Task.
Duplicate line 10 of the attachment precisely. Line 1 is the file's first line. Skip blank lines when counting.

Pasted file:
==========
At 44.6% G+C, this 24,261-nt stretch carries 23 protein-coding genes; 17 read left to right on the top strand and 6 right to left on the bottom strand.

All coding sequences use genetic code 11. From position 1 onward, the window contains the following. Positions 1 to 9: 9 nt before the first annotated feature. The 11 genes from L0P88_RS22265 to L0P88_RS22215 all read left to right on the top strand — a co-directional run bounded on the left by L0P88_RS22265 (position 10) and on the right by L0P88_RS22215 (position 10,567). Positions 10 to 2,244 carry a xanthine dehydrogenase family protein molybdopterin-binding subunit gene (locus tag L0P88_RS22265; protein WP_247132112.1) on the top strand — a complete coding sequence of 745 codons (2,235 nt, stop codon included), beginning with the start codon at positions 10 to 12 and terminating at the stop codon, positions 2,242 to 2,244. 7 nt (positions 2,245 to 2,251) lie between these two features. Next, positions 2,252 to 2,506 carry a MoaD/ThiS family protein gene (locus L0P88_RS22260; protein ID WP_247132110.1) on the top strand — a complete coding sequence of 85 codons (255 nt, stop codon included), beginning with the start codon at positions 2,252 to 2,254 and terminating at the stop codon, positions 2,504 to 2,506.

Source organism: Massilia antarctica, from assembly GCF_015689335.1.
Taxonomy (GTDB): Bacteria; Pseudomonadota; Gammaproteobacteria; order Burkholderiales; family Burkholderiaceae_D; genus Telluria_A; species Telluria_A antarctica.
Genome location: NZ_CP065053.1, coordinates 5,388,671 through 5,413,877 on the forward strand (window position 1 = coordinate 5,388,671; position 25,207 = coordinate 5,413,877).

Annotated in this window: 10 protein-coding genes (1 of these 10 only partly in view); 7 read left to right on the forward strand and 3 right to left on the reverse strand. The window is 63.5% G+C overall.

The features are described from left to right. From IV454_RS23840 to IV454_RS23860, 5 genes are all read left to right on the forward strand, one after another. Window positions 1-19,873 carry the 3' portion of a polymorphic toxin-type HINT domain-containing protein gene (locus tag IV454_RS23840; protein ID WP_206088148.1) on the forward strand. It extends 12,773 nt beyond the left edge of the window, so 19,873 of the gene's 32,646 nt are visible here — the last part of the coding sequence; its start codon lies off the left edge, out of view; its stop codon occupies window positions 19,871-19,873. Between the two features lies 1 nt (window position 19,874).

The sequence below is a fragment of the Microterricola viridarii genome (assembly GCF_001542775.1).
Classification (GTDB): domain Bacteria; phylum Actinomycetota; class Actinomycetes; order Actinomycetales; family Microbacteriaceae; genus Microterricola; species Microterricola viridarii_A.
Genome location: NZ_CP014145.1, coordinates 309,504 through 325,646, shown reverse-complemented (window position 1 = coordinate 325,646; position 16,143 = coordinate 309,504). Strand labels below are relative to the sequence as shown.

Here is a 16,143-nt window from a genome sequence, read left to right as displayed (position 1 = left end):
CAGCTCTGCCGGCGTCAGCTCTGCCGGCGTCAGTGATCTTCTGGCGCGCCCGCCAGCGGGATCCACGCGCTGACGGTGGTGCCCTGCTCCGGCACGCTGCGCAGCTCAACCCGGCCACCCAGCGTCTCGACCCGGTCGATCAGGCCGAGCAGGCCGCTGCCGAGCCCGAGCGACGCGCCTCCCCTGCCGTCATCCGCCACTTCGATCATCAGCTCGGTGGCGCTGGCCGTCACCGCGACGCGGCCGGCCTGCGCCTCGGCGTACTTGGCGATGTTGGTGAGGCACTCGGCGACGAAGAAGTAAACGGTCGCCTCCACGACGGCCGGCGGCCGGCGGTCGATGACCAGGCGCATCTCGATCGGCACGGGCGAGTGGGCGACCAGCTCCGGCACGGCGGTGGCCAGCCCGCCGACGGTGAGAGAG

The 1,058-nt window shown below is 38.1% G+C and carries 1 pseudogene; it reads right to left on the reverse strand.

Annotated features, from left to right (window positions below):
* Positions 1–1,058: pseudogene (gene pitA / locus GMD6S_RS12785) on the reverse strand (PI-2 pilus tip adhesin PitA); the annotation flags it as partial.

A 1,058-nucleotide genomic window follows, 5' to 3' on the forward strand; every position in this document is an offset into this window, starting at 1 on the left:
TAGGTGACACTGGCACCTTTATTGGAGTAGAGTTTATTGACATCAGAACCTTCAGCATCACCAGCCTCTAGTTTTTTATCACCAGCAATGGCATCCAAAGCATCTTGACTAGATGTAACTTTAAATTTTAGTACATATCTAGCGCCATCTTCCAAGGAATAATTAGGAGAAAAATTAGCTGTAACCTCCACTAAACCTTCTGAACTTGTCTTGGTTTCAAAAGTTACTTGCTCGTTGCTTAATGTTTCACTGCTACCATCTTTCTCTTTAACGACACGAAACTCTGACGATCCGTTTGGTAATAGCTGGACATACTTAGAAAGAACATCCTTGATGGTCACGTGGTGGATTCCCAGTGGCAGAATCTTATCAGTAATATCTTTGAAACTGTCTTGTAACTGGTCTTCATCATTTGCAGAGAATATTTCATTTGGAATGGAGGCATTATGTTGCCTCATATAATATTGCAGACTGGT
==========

Genome location: NZ_CP014145.1, coordinates 309,504 through 325,646, shown reverse-complemented (window position 1 = coordinate 325,646; position 16,143 = coordinate 309,504). Strand labels below are relative to the sequence as shown.